One person we spoke with said, �The nurses were lovely and they were happy with the whole process.� Another person we spoke with said, �Staff attitude is fantastic and nothing is too much trouble.� The third person we spoke with said, �Everything had been excellent�. And they also said, �Things have been better than their previous stay four years earlier.� The final person we spoke with said, �There was good patient focus and the premises were very good.�

Inspection carried out on 23 January 2013

During a routine inspection

We spoke with seven people who used the hospital. They told us the associated risks and benefits of their treatment was explained to them. They said they were given information to take away and had time to decide if the treatment was right for them. However, despite the positive comments people made, we found evidence the provider did not have suitable arrangements in place to ensure consent was obtained from people before they received care or treatment.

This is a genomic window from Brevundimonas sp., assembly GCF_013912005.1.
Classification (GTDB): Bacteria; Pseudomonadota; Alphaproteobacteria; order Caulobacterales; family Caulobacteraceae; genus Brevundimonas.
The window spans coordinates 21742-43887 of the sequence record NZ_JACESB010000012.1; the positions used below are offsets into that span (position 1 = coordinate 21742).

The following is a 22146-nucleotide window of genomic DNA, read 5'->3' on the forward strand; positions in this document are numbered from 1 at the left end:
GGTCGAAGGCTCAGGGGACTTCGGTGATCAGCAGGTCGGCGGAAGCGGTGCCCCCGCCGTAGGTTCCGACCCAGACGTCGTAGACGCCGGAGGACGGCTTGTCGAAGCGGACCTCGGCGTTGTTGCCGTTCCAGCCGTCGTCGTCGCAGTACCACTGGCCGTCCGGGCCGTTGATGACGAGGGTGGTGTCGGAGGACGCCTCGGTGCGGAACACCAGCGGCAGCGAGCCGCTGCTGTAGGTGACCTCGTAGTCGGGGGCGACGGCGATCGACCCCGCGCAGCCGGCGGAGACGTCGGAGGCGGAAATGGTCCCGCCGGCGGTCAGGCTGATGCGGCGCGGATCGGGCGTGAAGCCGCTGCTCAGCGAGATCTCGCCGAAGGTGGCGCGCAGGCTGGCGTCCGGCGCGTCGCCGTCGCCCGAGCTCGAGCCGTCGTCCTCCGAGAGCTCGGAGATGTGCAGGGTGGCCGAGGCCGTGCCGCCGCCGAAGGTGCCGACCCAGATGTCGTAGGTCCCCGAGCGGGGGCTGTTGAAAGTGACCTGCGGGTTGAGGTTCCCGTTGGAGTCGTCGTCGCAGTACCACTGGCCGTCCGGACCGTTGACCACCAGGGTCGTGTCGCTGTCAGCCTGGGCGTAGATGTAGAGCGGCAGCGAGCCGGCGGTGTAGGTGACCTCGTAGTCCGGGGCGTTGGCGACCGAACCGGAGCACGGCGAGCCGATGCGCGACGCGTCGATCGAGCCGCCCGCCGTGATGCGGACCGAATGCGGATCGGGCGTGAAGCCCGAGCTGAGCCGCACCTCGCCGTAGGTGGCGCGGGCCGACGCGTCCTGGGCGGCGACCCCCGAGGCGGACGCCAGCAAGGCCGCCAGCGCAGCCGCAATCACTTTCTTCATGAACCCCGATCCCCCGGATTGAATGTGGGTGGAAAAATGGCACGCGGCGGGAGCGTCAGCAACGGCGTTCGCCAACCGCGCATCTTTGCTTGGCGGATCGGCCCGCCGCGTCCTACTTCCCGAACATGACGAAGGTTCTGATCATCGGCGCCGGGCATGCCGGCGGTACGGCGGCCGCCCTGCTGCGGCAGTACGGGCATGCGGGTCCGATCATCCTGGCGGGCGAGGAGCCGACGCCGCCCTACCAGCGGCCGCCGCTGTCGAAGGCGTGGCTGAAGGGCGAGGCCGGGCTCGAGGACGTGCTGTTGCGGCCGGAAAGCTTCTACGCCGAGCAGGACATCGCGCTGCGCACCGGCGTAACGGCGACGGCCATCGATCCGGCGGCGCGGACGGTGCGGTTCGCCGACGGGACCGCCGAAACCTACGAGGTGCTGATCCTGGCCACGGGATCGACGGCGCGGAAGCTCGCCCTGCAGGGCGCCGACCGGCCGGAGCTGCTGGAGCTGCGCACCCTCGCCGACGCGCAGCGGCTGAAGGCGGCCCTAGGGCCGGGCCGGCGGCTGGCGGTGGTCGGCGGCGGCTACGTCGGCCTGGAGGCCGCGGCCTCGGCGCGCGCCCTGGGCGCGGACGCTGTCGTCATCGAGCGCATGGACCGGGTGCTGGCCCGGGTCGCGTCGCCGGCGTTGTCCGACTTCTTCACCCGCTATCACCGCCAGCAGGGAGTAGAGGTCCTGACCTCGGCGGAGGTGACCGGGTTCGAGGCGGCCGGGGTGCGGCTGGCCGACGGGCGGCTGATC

People told us they found the hospital to be clean and tidy. One person said staff were �bang on with hygiene�. Another said the hospital was �a clean fantastic environment�.

People we spoke with were happy with the standard of care and treatment they had received at the hospital. One person told us, �I feel like I had individual care and it was 10 out of 10 right from the start�. Another person said the hospital provided a �really good quality of care�. They said staff were approachable, respectful and spent time engaging with people.

Six of the seven people we spoke with told us they had never complained about the service. They said if they had a concern they would raise this with staff and felt they would be listened to. One person said, �I have complained about a minor issue in the past. It was dealt with quickly and I got an apology. I was happy with the outcome.�

During an inspection to make sure that the improvements required had been made

Due to the specific focus of this review, we did not speak to the people who use the service on this occasion.

Inspection carried out on 25 October 2011

During a routine inspection

The patients we spoke to were positive about the care they received from staff at the hospital.They told us that the staff were caring and that they received good information relation to their treatment.

Some of the things the told us were:

'I had all the information I needed about my procedure before I decided to go ahead'

'I have been impressed by how caring the staff have been and feel in safe hands'

Reports under our old system of regulation (including those from before CQC was created)